Jean O’Connor-Snyder intern Laura Thompson reports on the work of BAMA KIDS Inc. in her thought piece from Camden.
After nurturing children in Wilcox County for more than 25 years, BAMA KIDS Inc. provided a full slate of educational and recreational opportunities for more than 70 children this summer.
Created in 1993 by a group of volunteers inspired by Albert Gordon and the Rev. Frank Smith, BAMA KIDS started with a “lot of enthusiasm and community support” but little money.
Today, thanks to collaborations with people throughout the Camden community and institutions like the University of Alabama in Birmingham and foundations, the organization has produced countless success stories.
Sheryl Treadgill-Matthews, executive director, has poured her heart and soul into BAMA KIDS from the start. After retiring as a social worker, she jumped in as a volunteer and hasn’t stopped yet.
“Sometimes, I feel like an octopus because we are reaching out in every way we can,” Treadgill said.
A Wall of Fame featuring former BAMA KIDS is one testament of the success of the program. “We have former participants who are now teachers, engineers, and doctors,” Threadgill said.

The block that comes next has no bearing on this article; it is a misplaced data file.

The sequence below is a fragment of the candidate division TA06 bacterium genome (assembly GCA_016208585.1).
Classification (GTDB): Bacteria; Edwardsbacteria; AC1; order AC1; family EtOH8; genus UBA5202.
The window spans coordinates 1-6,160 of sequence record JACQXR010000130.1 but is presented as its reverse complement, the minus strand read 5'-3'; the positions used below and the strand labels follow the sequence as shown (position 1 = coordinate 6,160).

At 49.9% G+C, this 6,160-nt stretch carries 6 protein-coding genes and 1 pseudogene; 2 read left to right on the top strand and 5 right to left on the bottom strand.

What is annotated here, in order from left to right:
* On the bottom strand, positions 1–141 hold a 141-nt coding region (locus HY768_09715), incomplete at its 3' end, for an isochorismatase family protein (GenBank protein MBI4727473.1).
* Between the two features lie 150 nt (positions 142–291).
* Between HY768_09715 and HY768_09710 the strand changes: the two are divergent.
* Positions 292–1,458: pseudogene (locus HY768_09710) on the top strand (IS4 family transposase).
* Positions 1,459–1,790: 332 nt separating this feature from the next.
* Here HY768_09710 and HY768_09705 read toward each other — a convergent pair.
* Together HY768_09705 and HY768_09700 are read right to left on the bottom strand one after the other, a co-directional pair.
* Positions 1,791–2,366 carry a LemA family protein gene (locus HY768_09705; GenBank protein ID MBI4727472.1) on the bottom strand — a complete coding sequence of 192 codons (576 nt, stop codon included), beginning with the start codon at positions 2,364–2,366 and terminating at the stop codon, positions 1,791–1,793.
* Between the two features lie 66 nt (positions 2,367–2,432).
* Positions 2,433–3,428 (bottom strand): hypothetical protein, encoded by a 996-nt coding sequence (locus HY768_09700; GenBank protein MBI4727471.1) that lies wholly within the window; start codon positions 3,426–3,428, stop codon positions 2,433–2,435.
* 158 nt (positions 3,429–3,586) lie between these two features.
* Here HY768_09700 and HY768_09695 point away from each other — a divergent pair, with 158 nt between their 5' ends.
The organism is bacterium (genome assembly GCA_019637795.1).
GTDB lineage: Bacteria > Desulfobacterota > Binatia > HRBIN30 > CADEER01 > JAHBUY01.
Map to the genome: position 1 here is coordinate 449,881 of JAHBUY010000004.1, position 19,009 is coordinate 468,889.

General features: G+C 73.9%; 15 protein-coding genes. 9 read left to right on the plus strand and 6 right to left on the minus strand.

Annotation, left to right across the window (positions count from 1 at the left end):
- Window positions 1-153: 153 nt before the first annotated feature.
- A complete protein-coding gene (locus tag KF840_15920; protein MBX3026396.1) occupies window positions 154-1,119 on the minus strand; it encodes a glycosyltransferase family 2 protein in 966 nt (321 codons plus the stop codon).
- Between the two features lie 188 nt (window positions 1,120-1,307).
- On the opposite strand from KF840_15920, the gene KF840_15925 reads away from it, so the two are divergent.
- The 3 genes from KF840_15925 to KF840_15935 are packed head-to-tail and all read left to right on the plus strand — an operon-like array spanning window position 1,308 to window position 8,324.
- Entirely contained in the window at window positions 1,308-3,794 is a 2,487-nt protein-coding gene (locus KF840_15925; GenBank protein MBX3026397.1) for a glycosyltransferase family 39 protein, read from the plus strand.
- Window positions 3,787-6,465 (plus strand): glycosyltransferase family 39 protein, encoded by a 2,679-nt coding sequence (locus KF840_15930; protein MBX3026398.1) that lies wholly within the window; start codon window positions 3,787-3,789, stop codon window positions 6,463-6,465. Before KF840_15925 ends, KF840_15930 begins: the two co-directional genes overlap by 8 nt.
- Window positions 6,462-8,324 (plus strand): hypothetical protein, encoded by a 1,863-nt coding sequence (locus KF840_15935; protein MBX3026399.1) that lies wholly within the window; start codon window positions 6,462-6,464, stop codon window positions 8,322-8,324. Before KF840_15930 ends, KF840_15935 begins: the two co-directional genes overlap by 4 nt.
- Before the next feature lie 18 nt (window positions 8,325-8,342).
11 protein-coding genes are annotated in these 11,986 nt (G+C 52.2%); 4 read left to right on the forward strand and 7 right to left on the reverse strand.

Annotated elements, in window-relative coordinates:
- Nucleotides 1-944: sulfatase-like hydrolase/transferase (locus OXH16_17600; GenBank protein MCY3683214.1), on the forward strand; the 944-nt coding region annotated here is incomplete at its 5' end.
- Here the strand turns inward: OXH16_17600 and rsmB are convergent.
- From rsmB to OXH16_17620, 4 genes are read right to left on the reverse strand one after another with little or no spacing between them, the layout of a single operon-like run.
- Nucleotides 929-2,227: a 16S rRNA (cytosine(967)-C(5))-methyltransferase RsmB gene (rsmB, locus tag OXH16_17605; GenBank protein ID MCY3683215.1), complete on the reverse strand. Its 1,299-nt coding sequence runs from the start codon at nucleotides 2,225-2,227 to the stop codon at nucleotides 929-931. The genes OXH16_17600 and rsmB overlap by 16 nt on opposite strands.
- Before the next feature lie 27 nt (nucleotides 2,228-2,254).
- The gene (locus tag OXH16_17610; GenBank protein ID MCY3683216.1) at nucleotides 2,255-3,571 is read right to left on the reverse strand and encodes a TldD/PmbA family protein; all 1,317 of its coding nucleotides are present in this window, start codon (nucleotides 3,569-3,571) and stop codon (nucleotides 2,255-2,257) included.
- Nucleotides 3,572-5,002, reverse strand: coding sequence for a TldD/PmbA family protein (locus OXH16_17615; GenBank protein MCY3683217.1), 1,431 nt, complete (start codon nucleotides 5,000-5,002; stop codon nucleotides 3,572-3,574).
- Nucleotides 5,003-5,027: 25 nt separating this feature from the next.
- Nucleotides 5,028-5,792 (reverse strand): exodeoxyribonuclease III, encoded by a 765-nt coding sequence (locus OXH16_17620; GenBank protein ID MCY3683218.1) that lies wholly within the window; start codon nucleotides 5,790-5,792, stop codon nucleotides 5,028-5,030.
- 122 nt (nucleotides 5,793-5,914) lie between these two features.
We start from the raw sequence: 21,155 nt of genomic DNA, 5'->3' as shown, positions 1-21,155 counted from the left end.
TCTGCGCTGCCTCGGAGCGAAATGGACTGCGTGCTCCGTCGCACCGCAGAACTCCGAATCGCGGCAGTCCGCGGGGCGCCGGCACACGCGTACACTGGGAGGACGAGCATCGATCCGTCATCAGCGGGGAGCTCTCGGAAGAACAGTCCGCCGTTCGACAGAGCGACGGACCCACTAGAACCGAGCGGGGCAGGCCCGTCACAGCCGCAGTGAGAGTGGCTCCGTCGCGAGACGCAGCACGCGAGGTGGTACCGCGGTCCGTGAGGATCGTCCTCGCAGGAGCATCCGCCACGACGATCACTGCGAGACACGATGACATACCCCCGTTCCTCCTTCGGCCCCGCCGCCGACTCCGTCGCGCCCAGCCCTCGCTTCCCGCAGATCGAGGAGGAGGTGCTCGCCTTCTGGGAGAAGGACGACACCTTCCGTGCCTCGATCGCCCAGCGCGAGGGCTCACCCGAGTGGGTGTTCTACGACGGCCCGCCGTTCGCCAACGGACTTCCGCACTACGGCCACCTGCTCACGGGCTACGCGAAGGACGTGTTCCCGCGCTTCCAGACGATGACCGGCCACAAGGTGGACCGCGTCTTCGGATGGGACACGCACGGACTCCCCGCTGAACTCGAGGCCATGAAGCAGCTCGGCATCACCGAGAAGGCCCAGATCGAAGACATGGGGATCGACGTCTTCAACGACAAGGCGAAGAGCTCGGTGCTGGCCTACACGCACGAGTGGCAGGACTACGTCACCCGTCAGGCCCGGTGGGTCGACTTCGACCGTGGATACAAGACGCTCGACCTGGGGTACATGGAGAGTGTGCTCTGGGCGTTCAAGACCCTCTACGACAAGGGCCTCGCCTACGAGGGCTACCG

This growing network of alums always steps up to help the next generation of Bama KIDS, she added.
This summer, like many summers before, children from first grade age all the way up, gather at a converted warehouse with space for classrooms, sports and music.
Threadgill is up early every morning to drive a van to make sure all children have a ride. After arriving at the site, she directs a team of certified teachers and volunteers who provide a full day of classes, leadership activities and more.
With a network of community support and assistance from teens to senior citizens, the warehouse buzzes with activity. Music and dance lessons, math instruction and sometimes just plain old fun and games fill the summer days.
“If I get an idea about what I want these children to have, we can make it happen,” Threadgill said.
One highlight of the summer comes when a team of Broadway actors, with the non-profit ZARAAINA, visit to work with the children on a performance. At the end of five days, BAMA KIDS perform for their parents and the community.
The work doesn’t stop at the end of summer. During the school year, BAMA KIDS provides after-school programs Monday through Thursday focused on life skills, health education, the arts and more. Breakfast, lunch and dinner are also provided.
Parents are involved as well, Threadgill said. “In order for our children to be well, our parents and the community have to be well too.”
Laura Thompson, an Auburn University student in the AU Living Democracy program, spent her summer as a Jean O’Connor-Snyder intern working in her hometown of Camden, Alabama.
To read more of Laura’s observations and thoughts living in Camden, visit the Auburn Living Democracy Blog.